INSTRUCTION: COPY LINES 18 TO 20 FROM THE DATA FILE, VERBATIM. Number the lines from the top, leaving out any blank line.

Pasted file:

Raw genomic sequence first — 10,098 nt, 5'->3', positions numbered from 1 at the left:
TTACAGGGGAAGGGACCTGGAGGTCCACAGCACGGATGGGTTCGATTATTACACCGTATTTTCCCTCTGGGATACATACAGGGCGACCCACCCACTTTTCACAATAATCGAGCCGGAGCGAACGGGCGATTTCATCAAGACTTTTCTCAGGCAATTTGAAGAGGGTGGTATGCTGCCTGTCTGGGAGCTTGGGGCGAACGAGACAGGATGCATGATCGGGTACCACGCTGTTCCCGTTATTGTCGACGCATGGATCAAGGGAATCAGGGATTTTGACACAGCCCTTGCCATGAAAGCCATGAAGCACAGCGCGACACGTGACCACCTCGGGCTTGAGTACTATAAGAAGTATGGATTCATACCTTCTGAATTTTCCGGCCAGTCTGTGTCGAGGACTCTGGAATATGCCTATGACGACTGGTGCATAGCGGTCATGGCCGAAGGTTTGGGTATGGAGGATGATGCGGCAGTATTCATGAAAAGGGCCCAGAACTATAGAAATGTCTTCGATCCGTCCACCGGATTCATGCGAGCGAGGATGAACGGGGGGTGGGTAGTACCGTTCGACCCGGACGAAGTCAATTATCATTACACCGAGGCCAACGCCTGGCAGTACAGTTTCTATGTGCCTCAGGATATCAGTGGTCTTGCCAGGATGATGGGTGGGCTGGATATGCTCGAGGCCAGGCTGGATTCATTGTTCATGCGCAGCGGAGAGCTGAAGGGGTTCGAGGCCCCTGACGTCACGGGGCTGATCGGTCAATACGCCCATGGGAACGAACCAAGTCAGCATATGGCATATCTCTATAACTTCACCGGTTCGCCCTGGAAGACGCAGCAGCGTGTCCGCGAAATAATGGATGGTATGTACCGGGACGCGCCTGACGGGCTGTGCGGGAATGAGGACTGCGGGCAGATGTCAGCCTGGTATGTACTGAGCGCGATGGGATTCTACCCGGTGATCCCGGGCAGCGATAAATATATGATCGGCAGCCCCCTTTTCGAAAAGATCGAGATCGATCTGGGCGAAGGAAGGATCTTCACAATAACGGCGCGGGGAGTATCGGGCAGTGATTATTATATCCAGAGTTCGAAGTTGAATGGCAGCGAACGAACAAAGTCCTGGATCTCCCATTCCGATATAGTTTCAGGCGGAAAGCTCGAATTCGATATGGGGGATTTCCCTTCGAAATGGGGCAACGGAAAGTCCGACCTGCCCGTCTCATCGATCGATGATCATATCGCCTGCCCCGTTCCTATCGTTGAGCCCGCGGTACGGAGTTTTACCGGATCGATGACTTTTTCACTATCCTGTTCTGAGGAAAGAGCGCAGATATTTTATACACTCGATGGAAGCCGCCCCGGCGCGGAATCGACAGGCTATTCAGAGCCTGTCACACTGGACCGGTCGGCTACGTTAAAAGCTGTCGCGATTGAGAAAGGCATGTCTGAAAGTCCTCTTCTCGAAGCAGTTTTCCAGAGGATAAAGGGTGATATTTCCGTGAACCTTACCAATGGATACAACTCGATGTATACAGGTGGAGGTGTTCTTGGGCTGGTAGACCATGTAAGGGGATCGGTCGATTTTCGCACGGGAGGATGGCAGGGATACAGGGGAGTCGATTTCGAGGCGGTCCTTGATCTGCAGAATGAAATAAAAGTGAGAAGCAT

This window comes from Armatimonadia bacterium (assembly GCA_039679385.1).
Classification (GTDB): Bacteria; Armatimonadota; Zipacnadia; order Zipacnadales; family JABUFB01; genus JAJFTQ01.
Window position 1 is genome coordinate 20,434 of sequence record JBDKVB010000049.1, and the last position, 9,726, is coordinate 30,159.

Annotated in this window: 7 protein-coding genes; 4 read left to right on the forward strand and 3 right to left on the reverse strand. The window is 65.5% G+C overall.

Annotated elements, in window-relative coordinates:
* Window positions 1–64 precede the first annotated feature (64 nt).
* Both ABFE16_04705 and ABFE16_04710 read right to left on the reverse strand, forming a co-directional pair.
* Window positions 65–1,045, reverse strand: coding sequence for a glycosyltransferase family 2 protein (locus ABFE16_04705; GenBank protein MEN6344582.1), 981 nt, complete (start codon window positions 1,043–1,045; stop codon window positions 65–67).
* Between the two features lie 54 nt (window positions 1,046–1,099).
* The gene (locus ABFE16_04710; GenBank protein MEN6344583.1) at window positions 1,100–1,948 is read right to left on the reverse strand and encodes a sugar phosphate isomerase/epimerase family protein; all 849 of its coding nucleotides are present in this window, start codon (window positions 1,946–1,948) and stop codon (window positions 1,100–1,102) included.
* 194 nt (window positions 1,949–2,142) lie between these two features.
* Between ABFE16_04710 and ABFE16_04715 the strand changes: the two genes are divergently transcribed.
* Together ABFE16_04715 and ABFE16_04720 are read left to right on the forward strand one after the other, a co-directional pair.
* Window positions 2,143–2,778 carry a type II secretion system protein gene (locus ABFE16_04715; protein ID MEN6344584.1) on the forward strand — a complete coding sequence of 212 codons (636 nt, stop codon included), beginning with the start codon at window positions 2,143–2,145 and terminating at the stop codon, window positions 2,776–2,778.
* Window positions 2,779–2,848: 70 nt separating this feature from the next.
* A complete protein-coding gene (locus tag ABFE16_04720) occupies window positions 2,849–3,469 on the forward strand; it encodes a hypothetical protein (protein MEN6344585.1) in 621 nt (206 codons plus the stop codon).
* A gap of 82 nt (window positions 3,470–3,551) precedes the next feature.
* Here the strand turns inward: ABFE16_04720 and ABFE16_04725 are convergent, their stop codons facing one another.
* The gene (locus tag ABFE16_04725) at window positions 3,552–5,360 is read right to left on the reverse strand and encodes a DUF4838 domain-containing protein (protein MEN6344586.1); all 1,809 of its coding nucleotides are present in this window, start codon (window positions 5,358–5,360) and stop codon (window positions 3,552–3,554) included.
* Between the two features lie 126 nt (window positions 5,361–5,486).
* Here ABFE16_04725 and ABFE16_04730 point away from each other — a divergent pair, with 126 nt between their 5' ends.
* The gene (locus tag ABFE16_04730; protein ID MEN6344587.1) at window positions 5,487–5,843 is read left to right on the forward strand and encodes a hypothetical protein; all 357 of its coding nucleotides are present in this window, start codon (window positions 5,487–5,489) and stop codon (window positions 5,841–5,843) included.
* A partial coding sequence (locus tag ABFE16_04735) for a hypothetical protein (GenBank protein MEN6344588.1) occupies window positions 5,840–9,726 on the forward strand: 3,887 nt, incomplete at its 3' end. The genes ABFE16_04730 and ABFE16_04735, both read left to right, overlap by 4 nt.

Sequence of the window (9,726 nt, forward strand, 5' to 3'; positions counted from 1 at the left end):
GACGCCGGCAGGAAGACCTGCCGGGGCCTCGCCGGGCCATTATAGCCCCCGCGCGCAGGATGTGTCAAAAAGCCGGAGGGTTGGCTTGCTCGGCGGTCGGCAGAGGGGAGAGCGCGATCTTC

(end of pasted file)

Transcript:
* A complete protein-coding gene (locus tag ABFE16_04720) occupies window positions 2,849–3,469 on the forward strand; it encodes a hypothetical protein (protein MEN6344585.1) in 621 nt (206 codons plus the stop codon).
* A gap of 82 nt (window positions 3,470–3,551) precedes the next feature.
* Here the strand turns inward: ABFE16_04720 and ABFE16_04725 are convergent, their stop codons facing one another.